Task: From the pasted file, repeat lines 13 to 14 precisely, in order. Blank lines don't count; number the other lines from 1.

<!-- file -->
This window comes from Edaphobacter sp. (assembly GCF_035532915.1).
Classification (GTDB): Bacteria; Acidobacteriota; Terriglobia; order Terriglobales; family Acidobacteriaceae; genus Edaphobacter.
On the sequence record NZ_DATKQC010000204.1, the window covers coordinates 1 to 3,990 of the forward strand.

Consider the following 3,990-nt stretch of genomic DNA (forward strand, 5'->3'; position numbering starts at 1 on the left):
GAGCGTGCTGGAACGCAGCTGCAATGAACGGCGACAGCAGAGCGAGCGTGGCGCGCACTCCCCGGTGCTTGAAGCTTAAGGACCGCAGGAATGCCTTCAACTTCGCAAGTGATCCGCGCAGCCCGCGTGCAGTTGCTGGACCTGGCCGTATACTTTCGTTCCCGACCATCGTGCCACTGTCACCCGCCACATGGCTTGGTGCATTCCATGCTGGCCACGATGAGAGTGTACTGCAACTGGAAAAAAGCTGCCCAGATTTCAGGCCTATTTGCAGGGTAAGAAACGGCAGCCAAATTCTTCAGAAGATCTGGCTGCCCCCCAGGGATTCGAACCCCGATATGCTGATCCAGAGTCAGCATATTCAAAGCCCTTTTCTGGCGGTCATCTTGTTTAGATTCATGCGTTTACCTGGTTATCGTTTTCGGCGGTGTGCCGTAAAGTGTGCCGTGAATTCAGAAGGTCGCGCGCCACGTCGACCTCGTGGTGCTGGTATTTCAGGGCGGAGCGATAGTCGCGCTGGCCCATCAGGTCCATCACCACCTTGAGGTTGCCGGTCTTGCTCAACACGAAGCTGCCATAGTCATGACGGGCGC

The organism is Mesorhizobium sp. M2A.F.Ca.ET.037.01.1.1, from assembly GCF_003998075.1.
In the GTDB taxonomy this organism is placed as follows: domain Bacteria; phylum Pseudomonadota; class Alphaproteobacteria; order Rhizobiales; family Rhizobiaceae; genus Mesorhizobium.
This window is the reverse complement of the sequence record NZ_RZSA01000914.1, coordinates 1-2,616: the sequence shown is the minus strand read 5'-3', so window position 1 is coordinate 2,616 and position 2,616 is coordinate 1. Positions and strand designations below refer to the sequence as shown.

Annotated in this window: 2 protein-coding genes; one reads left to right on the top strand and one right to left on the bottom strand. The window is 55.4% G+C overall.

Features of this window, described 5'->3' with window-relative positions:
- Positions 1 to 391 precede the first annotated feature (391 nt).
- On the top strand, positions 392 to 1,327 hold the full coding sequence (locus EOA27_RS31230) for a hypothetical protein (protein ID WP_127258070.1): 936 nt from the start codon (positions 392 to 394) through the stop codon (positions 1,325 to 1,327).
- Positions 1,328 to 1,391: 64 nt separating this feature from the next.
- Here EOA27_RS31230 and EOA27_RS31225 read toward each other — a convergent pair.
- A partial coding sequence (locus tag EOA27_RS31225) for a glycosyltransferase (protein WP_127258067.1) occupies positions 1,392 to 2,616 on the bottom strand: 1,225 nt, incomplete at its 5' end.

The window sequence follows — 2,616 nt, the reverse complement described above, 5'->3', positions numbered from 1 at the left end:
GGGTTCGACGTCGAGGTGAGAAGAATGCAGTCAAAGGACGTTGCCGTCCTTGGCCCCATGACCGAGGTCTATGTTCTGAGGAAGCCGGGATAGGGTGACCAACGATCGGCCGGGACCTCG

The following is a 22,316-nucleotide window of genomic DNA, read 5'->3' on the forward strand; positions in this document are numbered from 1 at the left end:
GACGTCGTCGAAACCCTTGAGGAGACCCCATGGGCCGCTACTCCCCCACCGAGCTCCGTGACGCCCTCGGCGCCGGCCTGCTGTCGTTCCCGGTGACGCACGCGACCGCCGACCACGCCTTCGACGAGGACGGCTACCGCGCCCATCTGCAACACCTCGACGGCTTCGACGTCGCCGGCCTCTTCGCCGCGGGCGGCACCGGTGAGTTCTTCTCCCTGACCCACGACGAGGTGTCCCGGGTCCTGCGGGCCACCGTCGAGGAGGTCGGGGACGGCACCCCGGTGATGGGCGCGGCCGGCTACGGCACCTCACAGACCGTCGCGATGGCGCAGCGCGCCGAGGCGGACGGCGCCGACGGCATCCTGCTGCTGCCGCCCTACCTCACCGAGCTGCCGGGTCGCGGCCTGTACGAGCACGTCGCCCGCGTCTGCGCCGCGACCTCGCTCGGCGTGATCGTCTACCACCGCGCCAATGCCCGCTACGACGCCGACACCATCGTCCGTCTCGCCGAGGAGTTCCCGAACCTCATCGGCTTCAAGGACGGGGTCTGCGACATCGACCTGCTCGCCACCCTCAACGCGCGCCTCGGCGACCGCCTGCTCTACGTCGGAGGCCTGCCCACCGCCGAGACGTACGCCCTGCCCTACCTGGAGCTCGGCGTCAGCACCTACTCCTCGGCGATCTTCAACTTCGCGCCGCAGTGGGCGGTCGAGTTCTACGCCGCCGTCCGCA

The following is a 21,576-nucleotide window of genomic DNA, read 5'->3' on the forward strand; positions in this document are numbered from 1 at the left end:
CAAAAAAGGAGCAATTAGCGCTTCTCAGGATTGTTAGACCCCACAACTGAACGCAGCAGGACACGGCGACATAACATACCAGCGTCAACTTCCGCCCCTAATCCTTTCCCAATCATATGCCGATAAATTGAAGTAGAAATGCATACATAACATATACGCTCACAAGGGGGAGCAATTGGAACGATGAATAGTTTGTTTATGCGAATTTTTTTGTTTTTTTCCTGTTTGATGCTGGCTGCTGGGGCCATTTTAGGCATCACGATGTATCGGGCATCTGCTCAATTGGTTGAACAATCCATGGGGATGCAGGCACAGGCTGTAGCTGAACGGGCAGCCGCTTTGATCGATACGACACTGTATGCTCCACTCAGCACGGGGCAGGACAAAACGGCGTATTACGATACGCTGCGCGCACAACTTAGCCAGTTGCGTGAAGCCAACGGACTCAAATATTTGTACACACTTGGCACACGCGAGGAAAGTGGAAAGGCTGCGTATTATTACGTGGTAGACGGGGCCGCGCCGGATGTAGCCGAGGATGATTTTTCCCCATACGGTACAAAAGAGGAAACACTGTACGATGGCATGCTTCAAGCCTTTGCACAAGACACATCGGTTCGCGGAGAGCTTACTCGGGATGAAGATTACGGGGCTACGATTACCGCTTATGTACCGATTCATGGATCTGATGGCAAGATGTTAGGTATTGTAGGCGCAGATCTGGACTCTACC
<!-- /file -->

- Positions 1,328 to 1,391: 64 nt separating this feature from the next.
- Here EOA27_RS31230 and EOA27_RS31225 read toward each other — a convergent pair.